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Historic cannery demolished in North Delta

A 115 year old fishing cannery is currently being demolished by Port Metro Vancouver.

While Port Metro Vancouver claims the Glenrose Cannery must be taken down due to concerns over safety and looting, some activists and local residents see it as a concession to a major highway construction project.

The project in question, the South Fraser Perimeter Road (SFPR), will sever the cannery site from outside access roads. The resulting commercial non-viability of the cannery is another factor contributing to Port Metro's decision to demolish it.

"The structure itself is a significant safety concern and fire-hazard that, as a result of looting, has been stripped of its useful components," says Sarah McPherson, Port Metro Communications Adviser. "We've talked to the Delta Heritage Commission and concluded that what was valuable within the structure was the wood, which will be removed and preserved."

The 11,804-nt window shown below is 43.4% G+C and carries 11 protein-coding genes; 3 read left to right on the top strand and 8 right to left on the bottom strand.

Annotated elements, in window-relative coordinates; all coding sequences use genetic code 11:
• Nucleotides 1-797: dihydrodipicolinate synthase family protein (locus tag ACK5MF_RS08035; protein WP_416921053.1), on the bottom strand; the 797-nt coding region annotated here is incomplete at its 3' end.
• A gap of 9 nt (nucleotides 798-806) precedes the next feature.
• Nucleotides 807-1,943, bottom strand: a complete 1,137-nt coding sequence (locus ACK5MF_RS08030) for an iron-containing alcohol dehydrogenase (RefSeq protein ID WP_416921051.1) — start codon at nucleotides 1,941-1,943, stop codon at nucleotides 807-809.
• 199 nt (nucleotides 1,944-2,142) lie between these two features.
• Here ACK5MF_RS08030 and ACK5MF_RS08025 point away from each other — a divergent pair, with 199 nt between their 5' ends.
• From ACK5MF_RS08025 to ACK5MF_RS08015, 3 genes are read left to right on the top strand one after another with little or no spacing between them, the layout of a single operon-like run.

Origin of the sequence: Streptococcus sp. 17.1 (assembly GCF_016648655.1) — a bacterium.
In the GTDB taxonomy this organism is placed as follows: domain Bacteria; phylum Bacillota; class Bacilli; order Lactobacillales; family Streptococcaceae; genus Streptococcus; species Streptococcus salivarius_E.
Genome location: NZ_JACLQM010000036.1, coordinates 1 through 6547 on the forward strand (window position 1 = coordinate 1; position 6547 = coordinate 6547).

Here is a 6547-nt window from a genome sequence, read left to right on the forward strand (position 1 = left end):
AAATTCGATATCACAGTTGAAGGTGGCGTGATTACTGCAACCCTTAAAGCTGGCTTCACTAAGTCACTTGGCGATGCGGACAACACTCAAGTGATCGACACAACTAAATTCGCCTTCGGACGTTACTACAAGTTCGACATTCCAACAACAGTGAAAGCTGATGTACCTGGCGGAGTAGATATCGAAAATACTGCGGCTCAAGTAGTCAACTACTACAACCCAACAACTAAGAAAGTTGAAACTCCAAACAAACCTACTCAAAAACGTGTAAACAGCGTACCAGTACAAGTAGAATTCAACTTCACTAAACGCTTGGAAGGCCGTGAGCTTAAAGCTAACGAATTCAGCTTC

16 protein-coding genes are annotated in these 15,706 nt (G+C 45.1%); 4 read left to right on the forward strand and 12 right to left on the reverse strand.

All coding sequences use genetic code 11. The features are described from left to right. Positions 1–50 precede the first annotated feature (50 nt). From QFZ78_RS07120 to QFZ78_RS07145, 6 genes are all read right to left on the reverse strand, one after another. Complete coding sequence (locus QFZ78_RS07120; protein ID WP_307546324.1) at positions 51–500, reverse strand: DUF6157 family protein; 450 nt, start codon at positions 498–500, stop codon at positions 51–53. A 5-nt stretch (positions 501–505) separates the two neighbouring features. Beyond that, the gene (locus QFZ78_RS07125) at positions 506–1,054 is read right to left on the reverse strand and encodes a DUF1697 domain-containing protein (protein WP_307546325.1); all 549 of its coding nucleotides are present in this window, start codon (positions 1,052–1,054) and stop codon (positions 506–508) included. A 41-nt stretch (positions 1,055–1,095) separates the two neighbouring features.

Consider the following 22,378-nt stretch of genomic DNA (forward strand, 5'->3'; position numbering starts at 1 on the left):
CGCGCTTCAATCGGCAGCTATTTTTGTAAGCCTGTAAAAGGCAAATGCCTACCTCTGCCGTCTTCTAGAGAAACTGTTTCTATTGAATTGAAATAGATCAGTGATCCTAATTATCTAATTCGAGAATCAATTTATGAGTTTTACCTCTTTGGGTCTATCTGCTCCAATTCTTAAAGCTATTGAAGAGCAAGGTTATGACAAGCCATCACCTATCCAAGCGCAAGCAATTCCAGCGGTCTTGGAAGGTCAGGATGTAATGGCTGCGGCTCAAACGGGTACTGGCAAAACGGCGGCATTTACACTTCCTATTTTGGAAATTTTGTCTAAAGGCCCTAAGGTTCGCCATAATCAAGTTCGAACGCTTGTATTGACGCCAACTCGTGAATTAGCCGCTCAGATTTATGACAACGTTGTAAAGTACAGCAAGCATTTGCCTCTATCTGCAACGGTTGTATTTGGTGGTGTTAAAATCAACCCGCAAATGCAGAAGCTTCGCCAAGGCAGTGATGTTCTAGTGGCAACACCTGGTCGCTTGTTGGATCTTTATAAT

But for some, the cannery is only a small part of the story. According to a 2001 archaeological impact assessment report, some artifacts unearthed on the cannery site are over 8,000 years old.

"This site has been a fisheries processing location for long than the pyramids have existed," says Eric Doherty, an organizer with

While the cannery itself was constructed over the water and therefore falls under the jurisdiction of Port Metro, the upland portion of the site is under the management of the province.

"As part of the environmental review process for the SFPR project, a comprehensive archaeology assessment was conducted with participation and review by First Nations," says Kate Trotter, Public Affairs Officer for the B.C. Transportation and Infrastructure Communications Office.

Doherty, however, who has worked to stop the construction of the SFPR in its entirety, calls the integrity of the assessment into question.

"It was more like a public relations document than a technical report," he says.

When finished, the SFPR will connect Delta and Surrey with a 44 kilometer four-lane highway.

Ben Christopher is completing a practicum at The Tyee.

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